A Lorora is a clan manyatta, where members of a particular clan amongst the Samburu meet and settle for a short while either for protection during times of tribal fighting or to celebrate rites of passage for its members young and old.

A Lorora can have up to 300 houses in it, so many that the women often forget where to find their home and the children get lost in the maze of houses. The layout of homes begins with the oldest family within the clan, moving in a clockwise direction outwards. The Samburu relate this to the structure of a cow; beginning with the head (the first families) moving down the back with houses of families, and finishing with the tail.

1. this Lorora is of the Lngwesi Clan situated in Ol Donyo E Lengala, Kipsing. While this is fairly modest some Lorora will grow to be much larger.

The site of the first house, the clan’s first family, is situated at the closest point to Nyiro – the Samburu sacred mountain in northern Kenya. Each mother has her own house and entrance into the Lorora, in which to bring her cattle at night. It is her responsibility to close the door each evening.

In the centre of the Lorora is the Naapo, the elders’ fire. This is where the elders sit late into the evenings, bless the Lorora and plan the ceremonies taking place. Married women are not allowed to enter the sacred elders circle.

2. Ngilai August 2012. Morani wake to check on their cattle – Early morning in the Lorora.

The Samburu tribe is made up of eight clans; the clans belonging to the Black Cattle and the clans belonging to the White cattle. Each clan has its clan HQ in northern Kenya dating back hundreds of years when families settled in different areas and valleys, dominating the area now recognised as their clan land.

Although ownership of land is altogether foreign for the Samburu, an exception is made at Mount Nyiro, the sacred mountain recognised as belonging to the leading Masola clan, the star readers who predict the future.

3. Elders around the sacred Naapo fire.

The Black Cattle. (ngishu naarok). The clans of the Black Cattle lead all ceremonies. The order is as follows; the Lmasula clan, followed by Nyaparai, Lngwesi and Lpisikishu. This order is never broken.

The White Cattle (ngishu naibor). Lorokushu clan is highly respected. Followed by Lukumai, Longeli and Loimisi.

4. a Mowuo horn, from a Kudu, kept in the elders Naapo in the middle of the Lorora and is used to pass a message – blown in different sounds – one sound to call the warriors another to call elders. A serious siren is blown when under attack or something is seriously wrong in the Lorora.

Annual and Lunar Cycle

The rhythm of the Samburu fits in with the lunar cycle and the rains. It’s all about the cattle, the migration of wildlife and birds; all these factors control when ‘coming of age ceremonies’ occur and the correct months in which to build a Lorora.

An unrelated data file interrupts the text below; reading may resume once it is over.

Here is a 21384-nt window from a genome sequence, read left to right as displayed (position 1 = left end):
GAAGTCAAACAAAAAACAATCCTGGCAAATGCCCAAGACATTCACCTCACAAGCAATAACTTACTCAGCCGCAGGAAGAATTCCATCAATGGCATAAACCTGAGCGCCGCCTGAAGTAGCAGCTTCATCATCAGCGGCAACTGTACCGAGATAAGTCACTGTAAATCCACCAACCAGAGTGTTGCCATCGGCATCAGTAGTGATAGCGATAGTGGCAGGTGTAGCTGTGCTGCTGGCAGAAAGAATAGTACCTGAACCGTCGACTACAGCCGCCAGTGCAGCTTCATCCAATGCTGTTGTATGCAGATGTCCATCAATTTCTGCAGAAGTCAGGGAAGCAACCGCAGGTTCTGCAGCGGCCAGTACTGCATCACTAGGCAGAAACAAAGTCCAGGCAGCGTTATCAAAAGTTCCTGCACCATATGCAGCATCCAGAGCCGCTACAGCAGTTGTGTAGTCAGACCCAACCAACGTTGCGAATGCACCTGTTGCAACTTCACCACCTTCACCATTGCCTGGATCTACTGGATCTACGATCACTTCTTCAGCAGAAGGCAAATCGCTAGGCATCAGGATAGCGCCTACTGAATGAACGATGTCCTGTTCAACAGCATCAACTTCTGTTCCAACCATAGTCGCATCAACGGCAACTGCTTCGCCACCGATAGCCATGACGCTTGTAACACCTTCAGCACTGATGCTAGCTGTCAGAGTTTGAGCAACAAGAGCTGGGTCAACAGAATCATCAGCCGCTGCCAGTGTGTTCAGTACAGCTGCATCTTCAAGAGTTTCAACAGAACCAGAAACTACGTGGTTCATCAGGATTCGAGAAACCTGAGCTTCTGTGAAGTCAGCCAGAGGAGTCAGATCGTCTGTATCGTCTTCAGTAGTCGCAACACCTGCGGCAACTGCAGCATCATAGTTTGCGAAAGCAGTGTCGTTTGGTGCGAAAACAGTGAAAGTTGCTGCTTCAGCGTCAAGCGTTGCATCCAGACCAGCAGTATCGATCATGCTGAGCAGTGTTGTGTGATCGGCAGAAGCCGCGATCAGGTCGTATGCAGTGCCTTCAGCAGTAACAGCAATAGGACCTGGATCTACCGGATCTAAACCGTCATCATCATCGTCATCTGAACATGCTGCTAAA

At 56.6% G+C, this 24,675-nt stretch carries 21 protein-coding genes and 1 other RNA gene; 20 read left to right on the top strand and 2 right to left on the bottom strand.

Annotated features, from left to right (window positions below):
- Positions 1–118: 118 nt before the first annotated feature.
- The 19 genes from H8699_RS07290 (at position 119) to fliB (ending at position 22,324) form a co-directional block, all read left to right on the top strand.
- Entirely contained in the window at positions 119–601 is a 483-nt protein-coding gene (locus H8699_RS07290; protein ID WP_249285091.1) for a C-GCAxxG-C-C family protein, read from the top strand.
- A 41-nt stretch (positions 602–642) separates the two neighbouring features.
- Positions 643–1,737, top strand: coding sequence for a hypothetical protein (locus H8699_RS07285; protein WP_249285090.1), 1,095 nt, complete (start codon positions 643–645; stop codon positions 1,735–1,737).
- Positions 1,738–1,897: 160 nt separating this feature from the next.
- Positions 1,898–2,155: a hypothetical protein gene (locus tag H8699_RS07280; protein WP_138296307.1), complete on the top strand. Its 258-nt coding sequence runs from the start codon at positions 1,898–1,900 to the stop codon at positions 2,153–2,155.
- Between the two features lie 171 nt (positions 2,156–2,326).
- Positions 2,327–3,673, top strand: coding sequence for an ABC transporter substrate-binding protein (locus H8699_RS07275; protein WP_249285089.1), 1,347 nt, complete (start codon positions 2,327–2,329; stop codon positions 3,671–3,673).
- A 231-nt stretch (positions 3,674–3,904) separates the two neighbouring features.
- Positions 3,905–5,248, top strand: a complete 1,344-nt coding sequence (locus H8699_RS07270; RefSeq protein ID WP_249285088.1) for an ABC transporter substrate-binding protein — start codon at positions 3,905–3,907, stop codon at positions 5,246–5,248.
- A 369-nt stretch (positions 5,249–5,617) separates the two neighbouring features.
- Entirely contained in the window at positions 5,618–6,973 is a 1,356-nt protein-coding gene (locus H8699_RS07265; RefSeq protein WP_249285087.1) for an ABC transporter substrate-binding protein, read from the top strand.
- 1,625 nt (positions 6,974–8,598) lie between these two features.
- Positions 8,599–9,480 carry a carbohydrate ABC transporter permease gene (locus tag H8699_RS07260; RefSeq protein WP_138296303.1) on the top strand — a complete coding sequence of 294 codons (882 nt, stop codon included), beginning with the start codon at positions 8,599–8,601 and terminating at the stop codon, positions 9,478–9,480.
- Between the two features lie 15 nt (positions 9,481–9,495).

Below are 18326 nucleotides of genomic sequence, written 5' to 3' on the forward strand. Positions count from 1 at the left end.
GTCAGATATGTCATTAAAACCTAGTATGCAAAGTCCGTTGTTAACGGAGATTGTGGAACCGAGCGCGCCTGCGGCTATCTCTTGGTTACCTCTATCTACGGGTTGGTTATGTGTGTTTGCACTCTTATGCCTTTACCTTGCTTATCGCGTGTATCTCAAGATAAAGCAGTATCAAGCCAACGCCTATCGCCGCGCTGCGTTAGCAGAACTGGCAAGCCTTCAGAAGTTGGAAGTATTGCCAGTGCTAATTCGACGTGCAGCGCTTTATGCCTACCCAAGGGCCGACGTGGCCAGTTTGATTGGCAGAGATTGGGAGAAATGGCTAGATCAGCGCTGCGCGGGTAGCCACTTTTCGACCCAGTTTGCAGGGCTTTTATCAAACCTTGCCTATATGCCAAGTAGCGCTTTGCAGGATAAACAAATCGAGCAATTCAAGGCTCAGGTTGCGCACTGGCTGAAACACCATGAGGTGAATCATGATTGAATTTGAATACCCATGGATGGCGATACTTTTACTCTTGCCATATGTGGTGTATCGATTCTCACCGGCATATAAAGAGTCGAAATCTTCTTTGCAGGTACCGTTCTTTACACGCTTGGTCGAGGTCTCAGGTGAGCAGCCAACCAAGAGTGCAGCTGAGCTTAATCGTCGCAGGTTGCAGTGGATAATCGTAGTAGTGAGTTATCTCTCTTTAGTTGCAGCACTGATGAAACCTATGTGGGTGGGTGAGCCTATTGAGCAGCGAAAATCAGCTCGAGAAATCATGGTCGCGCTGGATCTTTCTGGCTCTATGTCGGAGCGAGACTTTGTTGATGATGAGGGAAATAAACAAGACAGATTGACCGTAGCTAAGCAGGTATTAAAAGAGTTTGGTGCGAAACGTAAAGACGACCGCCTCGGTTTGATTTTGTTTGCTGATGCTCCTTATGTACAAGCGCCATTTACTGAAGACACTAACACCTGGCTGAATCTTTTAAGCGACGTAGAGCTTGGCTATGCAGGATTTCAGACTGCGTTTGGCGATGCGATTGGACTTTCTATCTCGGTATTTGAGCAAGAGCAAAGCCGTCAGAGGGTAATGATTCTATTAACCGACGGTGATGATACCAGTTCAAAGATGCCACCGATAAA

Between 28th April and 10th June, the Pleiades constellation lies beyond the sun, and during the time in which it cannot be see no age-set ceremonies may take place.

5. an elder

From 20th June the reappearance of Pleiades in the early morning sky is seen as the best time to initiate a new age-set (generation). July is also a favorable month for initiations. August is coming into the middle of the dry season, so not as favorable for initiation ceremonies, as it may lead to hardship.

6. Lorora

Between October and April (known as Lmagero; months of the eagle), migratory black kites are a massive problem for the Lmuget ceremony feasts as they steal meat and bones, so these months are avoided for initiation ceremonies. The Samburu are so closely linked to the land that the migration rhythm of these kites directly affects their most important cultural events.

7. a young girl walking through the Lorora. August 2012, Ngilai Lorora, Lmasula clan

There are five stages and three rites of passage common to all clans;

1. Initiation: Peari lmogo la layiok.

The first group of boys are identified and placed in one age group and are prepared for the next rite of passage.

2. Circumcision: Muratare e Layiok.

All the boys identified in the ‘peari lmongo to layiok’ are circumcised and become morani – warriors.

3. Graduation: Lmuget le sikia.

The graduation ceremonies are many and diverse in nature among clans. They mark the beginning of ‘bringing the warriors home for them to become junior elders’.

8. a junior elder from the Lmoli age-set tending to goats in the morning.

4. Lmuget Nikarna.

Launoni (the moran chosen to be the leader of the warriors within a clan) is secretly elected.

5. Lmuget le Mowuo.

Where the presiding clan commorate their moranism and finally phase out and become elders, ready to celebrate the rites of passage of their children.


As the Chapters continue to evolve, we hope to bring you an in-depth look at the coming of age ceremonies and what it means to be a Samburu elder, amongst a mix of Trust projects and stories.

This article is a Samburu Trust collaboration. Please click here for more information.

This Chapter by Julia Francombe, Sacha Kenyon, Moses Lerusion, and Kitemu Lesengei.

All Images and text ©2012 Samburu Trust. All rights reserved.

Image Credits

1, 2, 3, 5, 6, 7: J. Francombe
4, 8: S. Kenyon


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